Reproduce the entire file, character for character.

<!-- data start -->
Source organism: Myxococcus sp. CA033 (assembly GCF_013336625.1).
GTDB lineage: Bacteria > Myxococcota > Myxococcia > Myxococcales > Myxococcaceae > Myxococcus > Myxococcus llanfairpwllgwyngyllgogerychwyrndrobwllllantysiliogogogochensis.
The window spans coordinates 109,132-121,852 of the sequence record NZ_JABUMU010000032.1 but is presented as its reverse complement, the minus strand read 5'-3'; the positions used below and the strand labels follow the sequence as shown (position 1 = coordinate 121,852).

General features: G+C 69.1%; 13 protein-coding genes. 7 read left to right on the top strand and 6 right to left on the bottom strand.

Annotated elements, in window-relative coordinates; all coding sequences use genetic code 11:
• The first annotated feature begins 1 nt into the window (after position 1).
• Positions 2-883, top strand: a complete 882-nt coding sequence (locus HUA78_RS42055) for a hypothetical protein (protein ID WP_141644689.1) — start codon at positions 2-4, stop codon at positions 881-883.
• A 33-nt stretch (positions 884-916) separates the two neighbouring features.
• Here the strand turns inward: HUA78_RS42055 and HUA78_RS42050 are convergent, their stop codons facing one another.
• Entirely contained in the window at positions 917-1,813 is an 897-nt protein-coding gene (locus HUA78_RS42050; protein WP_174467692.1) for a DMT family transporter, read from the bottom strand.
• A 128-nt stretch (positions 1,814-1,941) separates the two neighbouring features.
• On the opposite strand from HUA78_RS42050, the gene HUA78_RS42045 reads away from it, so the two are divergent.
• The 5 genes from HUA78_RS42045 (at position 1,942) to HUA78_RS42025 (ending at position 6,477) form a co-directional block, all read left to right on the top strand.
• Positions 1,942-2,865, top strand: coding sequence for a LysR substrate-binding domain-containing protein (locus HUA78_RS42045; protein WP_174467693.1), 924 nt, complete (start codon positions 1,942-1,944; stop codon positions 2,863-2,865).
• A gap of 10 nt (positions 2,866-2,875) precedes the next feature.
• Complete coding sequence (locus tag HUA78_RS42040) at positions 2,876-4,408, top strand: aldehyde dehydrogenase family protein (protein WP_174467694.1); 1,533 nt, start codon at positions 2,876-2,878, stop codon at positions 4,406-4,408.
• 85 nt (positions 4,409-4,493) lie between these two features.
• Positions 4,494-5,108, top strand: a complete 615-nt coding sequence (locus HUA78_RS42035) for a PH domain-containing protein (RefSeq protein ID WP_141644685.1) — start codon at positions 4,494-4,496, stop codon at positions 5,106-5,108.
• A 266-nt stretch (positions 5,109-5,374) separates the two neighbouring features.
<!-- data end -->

Source organism: Myxococcus sp. CA033 (assembly GCF_013336625.1).
GTDB lineage: Bacteria > Myxococcota > Myxococcia > Myxococcales > Myxococcaceae > Myxococcus > Myxococcus llanfairpwllgwyngyllgogerychwyrndrobwllllantysiliogogogochensis.
The window spans coordinates 109,132-121,852 of the sequence record NZ_JABUMU010000032.1 but is presented as its reverse complement, the minus strand read 5'-3'; the positions used below and the strand labels follow the sequence as shown (position 1 = coordinate 121,852).

General features: G+C 69.1%; 13 protein-coding genes. 7 read left to right on the top strand and 6 right to left on the bottom strand.

Annotated elements, in window-relative coordinates; all coding sequences use genetic code 11:
• The first annotated feature begins 1 nt into the window (after position 1).
• Positions 2-883, top strand: a complete 882-nt coding sequence (locus HUA78_RS42055) for a hypothetical protein (protein ID WP_141644689.1) — start codon at positions 2-4, stop codon at positions 881-883.
• A 33-nt stretch (positions 884-916) separates the two neighbouring features.
• Here the strand turns inward: HUA78_RS42055 and HUA78_RS42050 are convergent, their stop codons facing one another.
• Entirely contained in the window at positions 917-1,813 is an 897-nt protein-coding gene (locus HUA78_RS42050; protein WP_174467692.1) for a DMT family transporter, read from the bottom strand.
• A 128-nt stretch (positions 1,814-1,941) separates the two neighbouring features.
• On the opposite strand from HUA78_RS42050, the gene HUA78_RS42045 reads away from it, so the two are divergent.
• The 5 genes from HUA78_RS42045 (at position 1,942) to HUA78_RS42025 (ending at position 6,477) form a co-directional block, all read left to right on the top strand.
• Positions 1,942-2,865, top strand: coding sequence for a LysR substrate-binding domain-containing protein (locus HUA78_RS42045; protein WP_174467693.1), 924 nt, complete (start codon positions 1,942-1,944; stop codon positions 2,863-2,865).
• A gap of 10 nt (positions 2,866-2,875) precedes the next feature.
• Complete coding sequence (locus tag HUA78_RS42040) at positions 2,876-4,408, top strand: aldehyde dehydrogenase family protein (protein WP_174467694.1); 1,533 nt, start codon at positions 2,876-2,878, stop codon at positions 4,406-4,408.
• 85 nt (positions 4,409-4,493) lie between these two features.
• Positions 4,494-5,108, top strand: a complete 615-nt coding sequence (locus HUA78_RS42035) for a PH domain-containing protein (RefSeq protein ID WP_141644685.1) — start codon at positions 4,494-4,496, stop codon at positions 5,106-5,108.
• A 266-nt stretch (positions 5,109-5,374) separates the two neighbouring features.